I thought there might be room for a quick explanation when it was insinuated that the Giver had once tried to share his memories with the Chief Elder. Whether or not that was intended as a nod to the Giver’s own romantic feelings is not clear. While there was a a brief suggestion that the Giver and the Chief Elder had once been paired as Rosemary’s parents, that was never explored in any great depth.
When it came time for Jonas to escape the community, the book and movie plots took very different paths. In the book, Jonas finally sees that the ‘release’ revered by his community is actually death by lethal injection. Release occurs when a person is too old for usefulness, when a baby is not reaching their developmental milestones, or simply to eliminate a twin in order to control population growth. Having a year’s worth of memories and experiences stored up, Jonas understands the horror of this and he wants to leave. He and the Giver devise a plan for Jonas to escape in due course.
When he finds out that Gabriel is scheduled for release, the plan is accelerated. Jonas takes the baby and simply rides his bike over a bridge and out of his community, past other dwellings, until he eventually reaches Elsewhere. Jonas has a hard slog ahead of him and the ending of the book is ambiguous but I did read it as if Jonas and Gabriel had died and were sharing one last happy memory.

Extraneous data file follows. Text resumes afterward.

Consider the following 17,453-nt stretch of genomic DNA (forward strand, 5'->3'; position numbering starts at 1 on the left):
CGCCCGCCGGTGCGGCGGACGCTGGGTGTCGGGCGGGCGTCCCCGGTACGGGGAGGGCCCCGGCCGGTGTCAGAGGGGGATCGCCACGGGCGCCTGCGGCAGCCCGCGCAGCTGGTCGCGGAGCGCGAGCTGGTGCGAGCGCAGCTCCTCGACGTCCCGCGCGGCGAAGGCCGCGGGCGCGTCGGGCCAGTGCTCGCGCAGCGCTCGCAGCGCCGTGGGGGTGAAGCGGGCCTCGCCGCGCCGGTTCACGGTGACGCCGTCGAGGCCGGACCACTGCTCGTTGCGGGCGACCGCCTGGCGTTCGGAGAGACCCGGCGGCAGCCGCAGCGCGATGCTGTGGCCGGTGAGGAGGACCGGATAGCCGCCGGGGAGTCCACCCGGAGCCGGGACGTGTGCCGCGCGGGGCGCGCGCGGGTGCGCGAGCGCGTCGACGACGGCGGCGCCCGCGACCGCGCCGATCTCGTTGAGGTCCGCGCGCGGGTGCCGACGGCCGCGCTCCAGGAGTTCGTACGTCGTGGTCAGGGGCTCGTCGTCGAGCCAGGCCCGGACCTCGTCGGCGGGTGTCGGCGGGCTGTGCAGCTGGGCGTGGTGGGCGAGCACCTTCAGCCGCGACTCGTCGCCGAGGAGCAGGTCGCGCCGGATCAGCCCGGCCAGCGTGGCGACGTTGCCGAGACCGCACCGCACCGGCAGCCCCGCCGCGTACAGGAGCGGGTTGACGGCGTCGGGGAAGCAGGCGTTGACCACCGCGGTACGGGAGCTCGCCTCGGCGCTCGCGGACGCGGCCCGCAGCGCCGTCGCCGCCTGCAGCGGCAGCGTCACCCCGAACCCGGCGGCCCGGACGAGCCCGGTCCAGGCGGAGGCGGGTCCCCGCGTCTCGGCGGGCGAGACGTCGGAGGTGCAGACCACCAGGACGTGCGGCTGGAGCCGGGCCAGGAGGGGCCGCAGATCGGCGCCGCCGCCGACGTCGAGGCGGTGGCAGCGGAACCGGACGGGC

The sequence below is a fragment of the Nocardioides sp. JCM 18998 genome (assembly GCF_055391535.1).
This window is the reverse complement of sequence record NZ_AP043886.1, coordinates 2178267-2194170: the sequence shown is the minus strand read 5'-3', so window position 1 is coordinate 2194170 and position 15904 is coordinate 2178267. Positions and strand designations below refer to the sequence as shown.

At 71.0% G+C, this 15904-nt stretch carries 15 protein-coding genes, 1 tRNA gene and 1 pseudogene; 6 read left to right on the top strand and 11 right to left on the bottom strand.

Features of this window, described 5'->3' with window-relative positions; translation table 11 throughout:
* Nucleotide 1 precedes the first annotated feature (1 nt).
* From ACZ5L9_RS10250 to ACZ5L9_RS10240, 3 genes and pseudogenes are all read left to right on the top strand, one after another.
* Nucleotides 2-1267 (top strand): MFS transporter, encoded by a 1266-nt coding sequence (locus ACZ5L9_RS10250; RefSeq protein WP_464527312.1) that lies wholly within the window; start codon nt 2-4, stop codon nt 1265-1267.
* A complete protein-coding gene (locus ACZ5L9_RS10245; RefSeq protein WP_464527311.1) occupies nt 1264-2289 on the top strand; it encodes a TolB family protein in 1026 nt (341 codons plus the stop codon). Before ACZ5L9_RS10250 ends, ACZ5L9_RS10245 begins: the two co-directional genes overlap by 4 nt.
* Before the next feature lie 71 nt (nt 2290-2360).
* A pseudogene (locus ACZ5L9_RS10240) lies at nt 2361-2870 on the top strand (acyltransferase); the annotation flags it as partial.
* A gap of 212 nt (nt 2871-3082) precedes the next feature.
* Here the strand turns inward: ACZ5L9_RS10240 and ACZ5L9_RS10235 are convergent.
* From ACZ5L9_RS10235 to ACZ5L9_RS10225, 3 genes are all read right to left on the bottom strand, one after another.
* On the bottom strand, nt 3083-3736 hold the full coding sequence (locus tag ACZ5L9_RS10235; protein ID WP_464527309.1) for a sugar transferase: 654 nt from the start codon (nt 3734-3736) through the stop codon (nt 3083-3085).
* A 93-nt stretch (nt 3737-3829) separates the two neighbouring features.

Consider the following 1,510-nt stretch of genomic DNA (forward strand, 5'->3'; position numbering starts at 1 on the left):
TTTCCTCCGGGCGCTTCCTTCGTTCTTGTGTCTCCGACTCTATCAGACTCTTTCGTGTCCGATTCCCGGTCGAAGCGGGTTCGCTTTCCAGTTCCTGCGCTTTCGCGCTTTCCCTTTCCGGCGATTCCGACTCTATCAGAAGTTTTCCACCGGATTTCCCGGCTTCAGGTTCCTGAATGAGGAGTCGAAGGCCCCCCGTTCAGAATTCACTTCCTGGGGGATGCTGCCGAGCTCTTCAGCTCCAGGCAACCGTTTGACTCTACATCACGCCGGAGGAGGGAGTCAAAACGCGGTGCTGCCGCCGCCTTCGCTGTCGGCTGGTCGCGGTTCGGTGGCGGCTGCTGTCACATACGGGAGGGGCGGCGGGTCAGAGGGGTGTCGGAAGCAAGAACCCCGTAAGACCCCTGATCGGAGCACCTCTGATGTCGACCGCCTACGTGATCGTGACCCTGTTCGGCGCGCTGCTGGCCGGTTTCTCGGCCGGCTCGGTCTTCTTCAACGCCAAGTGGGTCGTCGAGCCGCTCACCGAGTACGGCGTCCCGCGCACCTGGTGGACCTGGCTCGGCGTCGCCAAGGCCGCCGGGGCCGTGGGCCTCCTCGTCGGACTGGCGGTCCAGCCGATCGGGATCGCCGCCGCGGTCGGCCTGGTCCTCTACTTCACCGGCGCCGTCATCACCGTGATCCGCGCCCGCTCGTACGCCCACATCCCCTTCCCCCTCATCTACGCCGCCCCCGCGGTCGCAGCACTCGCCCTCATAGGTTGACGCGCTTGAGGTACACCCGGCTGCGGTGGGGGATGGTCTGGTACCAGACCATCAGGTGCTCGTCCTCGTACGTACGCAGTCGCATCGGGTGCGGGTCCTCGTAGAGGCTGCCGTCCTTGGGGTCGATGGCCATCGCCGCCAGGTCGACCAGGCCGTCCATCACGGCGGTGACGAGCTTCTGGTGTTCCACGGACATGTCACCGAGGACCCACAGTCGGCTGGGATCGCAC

The movie takes a different route, in which Jonas is determined to let the community see the error of their ways. He plans to make for the Boundary of Memory, which is conveniently drawn on a super old map, so that, upon crossing it, the community will receive his memories and understand that their system is garbage. Since Rosemary’s release was never really discussed in any great detail, this is presented as an untried method. They don’t know for certain that it will work but Jonas has to try for the good of the people.
To a certain extent, Movie Jonas gets to do most of the things Book Jonas didn’t have time for: he gets to say goodbye to the Giver, and to receive memories of strength and courage. He has to visit the Nurturing Centre in order to collect Gabriel and is afforded an opportunity to beg Fiona to come with him. While Fiona stays partly out of fear, her newly-awakened emotions give her enough courage to kiss Jonas of her own volition and then act as a decoy to help him escape, marking herself as a dangerous co-offender. This is more motivation for Jonas to reach the Boundary of Memory, since doing so could prevent Fiona from being released.